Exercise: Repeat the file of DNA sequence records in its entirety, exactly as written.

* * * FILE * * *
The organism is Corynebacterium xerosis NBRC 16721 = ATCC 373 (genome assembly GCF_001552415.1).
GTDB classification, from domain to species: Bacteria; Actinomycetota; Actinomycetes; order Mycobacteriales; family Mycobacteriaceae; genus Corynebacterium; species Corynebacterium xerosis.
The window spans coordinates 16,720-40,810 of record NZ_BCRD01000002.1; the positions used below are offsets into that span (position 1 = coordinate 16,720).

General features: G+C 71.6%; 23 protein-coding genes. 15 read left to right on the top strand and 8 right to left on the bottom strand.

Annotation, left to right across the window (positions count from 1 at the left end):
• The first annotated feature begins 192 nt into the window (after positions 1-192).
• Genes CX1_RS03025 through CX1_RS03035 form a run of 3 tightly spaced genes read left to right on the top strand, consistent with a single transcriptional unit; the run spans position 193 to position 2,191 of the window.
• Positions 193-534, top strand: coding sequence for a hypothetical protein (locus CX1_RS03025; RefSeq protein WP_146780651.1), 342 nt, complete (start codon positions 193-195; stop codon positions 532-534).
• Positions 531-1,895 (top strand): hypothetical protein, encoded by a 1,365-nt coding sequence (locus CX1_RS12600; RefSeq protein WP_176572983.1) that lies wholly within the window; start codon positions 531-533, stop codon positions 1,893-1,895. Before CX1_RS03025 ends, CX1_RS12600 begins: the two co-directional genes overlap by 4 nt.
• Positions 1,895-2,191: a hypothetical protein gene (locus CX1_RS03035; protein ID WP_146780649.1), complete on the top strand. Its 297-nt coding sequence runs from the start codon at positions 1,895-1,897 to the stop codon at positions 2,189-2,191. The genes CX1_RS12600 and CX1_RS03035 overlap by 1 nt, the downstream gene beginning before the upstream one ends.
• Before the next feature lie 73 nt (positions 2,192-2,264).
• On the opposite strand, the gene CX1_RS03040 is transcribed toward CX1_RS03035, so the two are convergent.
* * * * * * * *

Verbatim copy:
The organism is Corynebacterium xerosis NBRC 16721 = ATCC 373 (genome assembly GCF_001552415.1).
GTDB classification, from domain to species: Bacteria; Actinomycetota; Actinomycetes; order Mycobacteriales; family Mycobacteriaceae; genus Corynebacterium; species Corynebacterium xerosis.
The window spans coordinates 16,720-40,810 of record NZ_BCRD01000002.1; the positions used below are offsets into that span (position 1 = coordinate 16,720).

General features: G+C 71.6%; 23 protein-coding genes. 15 read left to right on the top strand and 8 right to left on the bottom strand.

Annotation, left to right across the window (positions count from 1 at the left end):
• The first annotated feature begins 192 nt into the window (after positions 1-192).
• Genes CX1_RS03025 through CX1_RS03035 form a run of 3 tightly spaced genes read left to right on the top strand, consistent with a single transcriptional unit; the run spans position 193 to position 2,191 of the window.
• Positions 193-534, top strand: coding sequence for a hypothetical protein (locus CX1_RS03025; RefSeq protein WP_146780651.1), 342 nt, complete (start codon positions 193-195; stop codon positions 532-534).
• Positions 531-1,895 (top strand): hypothetical protein, encoded by a 1,365-nt coding sequence (locus CX1_RS12600; RefSeq protein WP_176572983.1) that lies wholly within the window; start codon positions 531-533, stop codon positions 1,893-1,895. Before CX1_RS03025 ends, CX1_RS12600 begins: the two co-directional genes overlap by 4 nt.
• Positions 1,895-2,191: a hypothetical protein gene (locus CX1_RS03035; protein ID WP_146780649.1), complete on the top strand. Its 297-nt coding sequence runs from the start codon at positions 1,895-1,897 to the stop codon at positions 2,189-2,191. The genes CX1_RS12600 and CX1_RS03035 overlap by 1 nt, the downstream gene beginning before the upstream one ends.
• Before the next feature lie 73 nt (positions 2,192-2,264).
• On the opposite strand, the gene CX1_RS03040 is transcribed toward CX1_RS03035, so the two are convergent.